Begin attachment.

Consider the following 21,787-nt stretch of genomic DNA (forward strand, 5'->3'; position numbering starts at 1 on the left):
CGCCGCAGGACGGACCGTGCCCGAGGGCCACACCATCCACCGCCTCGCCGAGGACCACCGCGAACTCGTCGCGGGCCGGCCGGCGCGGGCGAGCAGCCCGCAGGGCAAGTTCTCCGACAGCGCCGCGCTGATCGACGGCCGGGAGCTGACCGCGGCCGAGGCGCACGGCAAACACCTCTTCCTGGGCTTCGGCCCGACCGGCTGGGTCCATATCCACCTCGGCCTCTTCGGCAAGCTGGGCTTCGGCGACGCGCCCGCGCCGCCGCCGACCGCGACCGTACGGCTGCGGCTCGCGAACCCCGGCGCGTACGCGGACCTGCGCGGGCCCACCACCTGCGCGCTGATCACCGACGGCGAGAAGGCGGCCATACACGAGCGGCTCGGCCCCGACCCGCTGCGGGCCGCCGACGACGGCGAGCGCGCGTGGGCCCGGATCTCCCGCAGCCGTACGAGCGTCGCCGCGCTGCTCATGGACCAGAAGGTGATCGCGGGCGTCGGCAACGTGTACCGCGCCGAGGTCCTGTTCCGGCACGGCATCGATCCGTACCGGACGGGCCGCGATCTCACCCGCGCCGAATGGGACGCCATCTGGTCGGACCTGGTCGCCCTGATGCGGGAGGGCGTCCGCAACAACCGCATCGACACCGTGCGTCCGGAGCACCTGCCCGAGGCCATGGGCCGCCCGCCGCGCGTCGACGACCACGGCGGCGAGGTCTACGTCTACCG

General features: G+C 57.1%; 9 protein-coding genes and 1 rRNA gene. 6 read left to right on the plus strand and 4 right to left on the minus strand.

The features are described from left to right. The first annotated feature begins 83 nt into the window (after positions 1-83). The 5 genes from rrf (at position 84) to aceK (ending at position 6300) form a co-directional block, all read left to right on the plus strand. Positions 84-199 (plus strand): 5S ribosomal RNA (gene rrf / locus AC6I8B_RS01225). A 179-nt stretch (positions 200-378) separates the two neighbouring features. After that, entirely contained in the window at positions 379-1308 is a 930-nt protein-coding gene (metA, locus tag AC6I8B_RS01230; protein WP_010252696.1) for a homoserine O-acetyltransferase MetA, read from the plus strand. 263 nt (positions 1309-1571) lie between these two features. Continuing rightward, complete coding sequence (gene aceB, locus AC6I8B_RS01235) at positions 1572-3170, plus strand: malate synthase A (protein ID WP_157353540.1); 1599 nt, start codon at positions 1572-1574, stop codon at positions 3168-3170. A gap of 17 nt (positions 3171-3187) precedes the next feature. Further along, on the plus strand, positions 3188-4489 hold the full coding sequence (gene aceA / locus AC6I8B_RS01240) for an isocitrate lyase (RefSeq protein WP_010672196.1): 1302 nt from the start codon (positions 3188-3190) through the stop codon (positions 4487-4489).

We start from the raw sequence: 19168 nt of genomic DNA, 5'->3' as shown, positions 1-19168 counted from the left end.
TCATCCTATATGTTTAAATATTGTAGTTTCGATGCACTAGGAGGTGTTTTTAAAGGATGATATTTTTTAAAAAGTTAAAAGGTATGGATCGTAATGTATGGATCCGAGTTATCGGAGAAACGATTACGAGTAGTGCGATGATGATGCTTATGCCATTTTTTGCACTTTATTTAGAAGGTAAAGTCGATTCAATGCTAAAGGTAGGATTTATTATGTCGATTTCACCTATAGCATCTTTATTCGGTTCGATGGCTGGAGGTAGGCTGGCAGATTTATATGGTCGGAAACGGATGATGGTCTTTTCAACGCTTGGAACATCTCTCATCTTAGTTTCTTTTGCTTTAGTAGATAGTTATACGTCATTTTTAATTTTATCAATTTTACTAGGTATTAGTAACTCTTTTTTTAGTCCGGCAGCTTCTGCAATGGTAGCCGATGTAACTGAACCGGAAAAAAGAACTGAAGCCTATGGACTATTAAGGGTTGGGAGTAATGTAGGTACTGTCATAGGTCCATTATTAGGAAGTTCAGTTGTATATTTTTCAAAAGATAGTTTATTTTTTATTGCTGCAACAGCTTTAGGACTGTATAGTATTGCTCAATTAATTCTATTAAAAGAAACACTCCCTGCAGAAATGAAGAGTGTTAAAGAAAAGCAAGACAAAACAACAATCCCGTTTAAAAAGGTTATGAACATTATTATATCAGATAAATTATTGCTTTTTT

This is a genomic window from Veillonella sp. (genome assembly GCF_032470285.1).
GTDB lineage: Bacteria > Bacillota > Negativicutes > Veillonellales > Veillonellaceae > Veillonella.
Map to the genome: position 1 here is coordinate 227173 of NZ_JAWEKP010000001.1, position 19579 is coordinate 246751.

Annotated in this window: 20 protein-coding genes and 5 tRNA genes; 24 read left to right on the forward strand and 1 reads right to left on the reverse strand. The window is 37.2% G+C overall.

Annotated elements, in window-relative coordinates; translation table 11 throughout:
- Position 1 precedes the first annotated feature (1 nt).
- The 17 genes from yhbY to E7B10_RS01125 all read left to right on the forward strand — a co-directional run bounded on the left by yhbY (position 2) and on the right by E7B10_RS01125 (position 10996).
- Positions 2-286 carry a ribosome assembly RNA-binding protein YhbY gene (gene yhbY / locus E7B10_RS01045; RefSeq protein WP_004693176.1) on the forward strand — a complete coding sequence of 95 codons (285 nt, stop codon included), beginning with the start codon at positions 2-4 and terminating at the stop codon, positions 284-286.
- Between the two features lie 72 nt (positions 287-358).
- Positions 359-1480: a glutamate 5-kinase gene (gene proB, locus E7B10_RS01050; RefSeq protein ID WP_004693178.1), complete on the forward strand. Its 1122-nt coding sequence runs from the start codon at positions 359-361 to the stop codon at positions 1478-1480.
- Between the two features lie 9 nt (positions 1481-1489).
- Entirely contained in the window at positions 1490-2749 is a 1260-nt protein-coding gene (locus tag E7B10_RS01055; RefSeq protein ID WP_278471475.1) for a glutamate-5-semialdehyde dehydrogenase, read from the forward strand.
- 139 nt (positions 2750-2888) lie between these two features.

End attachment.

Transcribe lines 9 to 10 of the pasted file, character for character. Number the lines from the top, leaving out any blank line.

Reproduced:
Map to the genome: position 1 here is coordinate 227173 of NZ_JAWEKP010000001.1, position 19579 is coordinate 246751.

Annotated in this window: 20 protein-coding genes and 5 tRNA genes; 24 read left to right on the forward strand and 1 reads right to left on the reverse strand. The window is 37.2% G+C overall.